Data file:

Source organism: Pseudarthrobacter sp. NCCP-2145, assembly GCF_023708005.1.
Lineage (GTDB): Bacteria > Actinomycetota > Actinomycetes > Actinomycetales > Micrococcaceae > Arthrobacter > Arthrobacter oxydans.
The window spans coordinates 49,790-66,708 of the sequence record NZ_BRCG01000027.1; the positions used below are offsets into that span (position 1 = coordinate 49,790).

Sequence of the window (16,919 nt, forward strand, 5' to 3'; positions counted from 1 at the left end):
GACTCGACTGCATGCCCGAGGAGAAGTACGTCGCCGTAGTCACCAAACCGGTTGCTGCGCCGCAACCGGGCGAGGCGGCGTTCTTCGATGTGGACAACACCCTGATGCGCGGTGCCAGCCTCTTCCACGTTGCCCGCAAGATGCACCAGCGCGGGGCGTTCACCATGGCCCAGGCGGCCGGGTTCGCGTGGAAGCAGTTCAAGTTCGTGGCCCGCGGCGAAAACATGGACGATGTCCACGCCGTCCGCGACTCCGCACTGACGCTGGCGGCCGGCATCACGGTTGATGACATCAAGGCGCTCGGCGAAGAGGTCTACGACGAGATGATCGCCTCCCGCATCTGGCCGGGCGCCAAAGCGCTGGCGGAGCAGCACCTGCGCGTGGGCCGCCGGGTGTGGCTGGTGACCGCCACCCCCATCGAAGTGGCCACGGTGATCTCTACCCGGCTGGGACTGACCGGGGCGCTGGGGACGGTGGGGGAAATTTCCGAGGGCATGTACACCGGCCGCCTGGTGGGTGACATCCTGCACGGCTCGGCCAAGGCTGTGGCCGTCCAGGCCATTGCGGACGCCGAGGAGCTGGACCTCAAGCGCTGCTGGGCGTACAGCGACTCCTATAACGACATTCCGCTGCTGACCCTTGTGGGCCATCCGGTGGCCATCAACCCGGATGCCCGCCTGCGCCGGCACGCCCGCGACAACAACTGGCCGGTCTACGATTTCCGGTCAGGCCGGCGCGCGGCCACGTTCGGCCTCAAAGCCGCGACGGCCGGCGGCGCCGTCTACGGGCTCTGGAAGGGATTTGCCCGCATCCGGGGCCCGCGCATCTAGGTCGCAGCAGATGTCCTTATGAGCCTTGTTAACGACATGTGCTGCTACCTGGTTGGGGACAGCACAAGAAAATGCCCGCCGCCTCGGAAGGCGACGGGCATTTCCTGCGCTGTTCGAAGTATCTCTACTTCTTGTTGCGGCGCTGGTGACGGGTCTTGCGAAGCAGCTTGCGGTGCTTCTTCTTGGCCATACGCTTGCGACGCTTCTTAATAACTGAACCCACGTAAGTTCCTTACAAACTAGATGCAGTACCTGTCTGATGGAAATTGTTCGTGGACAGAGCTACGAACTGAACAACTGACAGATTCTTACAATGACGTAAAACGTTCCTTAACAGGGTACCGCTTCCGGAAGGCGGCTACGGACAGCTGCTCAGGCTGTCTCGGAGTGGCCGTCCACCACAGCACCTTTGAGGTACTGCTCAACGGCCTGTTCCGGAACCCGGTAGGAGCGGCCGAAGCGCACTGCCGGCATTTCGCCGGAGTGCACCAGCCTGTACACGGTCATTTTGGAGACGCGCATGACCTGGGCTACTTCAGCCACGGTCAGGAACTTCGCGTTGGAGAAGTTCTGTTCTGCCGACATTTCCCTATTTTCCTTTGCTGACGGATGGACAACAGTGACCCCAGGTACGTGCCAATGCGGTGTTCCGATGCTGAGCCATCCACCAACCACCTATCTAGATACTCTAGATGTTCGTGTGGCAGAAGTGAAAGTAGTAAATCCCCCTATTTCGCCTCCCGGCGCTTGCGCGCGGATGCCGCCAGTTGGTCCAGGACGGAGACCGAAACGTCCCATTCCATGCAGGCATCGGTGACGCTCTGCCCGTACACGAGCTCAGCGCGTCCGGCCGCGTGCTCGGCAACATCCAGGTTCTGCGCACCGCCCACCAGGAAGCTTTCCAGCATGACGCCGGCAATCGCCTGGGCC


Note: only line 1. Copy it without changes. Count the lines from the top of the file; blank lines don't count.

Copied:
Source organism: Pseudarthrobacter sp. NCCP-2145, assembly GCF_023708005.1.